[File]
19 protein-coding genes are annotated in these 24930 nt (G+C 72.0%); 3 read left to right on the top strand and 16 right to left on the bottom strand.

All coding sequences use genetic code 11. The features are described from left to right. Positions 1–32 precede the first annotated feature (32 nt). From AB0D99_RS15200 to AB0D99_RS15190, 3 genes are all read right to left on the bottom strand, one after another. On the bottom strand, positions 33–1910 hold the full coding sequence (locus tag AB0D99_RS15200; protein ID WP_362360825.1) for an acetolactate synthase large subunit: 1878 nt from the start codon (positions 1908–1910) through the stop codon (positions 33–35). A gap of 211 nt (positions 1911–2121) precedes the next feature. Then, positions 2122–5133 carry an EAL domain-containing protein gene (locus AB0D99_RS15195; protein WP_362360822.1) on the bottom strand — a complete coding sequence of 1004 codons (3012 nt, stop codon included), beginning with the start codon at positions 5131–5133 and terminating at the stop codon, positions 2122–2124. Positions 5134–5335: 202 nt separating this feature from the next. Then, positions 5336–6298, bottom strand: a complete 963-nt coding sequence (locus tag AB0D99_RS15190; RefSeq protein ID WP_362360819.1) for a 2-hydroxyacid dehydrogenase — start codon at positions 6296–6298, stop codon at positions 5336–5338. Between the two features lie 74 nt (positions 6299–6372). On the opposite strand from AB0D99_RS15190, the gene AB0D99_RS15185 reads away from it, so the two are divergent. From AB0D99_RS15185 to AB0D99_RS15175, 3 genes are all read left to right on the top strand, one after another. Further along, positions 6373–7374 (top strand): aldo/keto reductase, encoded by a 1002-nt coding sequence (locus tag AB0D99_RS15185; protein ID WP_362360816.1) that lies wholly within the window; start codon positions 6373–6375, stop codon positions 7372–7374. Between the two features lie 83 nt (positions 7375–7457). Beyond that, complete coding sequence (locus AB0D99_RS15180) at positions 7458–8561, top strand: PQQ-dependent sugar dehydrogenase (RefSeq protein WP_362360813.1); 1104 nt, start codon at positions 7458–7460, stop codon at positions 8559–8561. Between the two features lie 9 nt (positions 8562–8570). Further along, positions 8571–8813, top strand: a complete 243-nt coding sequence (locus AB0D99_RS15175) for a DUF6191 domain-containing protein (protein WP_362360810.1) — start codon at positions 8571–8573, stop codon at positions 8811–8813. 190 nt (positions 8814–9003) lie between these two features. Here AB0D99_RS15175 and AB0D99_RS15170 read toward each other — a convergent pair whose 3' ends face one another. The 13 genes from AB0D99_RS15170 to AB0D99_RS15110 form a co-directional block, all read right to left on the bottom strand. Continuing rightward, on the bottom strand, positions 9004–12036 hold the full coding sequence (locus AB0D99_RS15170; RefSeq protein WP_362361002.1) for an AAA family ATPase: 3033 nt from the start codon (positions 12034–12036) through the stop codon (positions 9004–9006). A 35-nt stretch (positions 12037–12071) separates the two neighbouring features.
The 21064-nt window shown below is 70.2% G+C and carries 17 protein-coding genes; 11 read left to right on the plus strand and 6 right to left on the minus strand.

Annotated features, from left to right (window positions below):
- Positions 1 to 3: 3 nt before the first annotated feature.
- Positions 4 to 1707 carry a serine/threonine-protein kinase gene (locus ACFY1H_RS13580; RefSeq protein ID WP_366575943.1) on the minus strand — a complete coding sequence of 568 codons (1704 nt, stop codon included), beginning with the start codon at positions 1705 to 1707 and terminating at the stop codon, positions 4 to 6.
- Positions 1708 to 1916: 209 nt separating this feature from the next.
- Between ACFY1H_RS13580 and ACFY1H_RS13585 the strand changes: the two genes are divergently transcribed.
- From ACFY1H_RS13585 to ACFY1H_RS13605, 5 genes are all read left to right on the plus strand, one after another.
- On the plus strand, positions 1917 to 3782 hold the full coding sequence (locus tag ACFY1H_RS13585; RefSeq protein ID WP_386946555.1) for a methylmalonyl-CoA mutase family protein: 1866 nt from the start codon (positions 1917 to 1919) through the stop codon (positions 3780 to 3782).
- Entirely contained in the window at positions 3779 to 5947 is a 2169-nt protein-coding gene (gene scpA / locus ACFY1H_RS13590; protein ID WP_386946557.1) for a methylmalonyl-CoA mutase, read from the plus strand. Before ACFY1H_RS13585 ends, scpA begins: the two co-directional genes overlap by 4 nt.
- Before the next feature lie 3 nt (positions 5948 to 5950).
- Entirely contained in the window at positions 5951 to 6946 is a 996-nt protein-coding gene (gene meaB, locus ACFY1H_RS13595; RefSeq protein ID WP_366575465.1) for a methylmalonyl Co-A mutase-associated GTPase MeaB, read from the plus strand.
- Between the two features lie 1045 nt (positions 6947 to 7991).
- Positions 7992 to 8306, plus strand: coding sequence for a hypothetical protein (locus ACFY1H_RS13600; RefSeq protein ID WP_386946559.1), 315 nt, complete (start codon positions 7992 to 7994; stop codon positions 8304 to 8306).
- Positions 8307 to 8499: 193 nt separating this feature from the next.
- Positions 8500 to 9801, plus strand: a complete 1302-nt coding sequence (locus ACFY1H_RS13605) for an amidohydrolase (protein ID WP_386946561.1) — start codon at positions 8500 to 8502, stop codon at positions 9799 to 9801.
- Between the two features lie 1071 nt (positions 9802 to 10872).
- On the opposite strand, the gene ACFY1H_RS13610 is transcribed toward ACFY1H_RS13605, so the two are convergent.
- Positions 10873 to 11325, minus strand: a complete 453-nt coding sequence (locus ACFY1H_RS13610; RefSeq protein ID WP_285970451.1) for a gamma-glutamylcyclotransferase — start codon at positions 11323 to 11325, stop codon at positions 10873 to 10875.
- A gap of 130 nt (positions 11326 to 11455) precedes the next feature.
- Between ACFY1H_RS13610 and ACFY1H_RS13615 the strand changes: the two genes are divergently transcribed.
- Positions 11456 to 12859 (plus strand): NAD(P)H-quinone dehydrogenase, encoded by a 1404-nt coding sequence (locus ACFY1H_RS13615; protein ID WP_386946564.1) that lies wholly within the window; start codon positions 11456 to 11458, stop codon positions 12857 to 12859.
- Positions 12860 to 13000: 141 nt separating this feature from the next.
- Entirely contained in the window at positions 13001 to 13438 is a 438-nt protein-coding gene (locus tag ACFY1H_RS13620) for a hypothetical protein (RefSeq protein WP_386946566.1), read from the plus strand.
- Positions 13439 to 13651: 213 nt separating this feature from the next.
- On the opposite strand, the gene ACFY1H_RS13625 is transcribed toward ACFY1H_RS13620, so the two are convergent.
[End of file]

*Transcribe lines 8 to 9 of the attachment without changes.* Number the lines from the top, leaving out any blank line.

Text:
- Between ACFY1H_RS13580 and ACFY1H_RS13585 the strand changes: the two genes are divergently transcribed.
- From ACFY1H_RS13585 to ACFY1H_RS13605, 5 genes are all read left to right on the plus strand, one after another.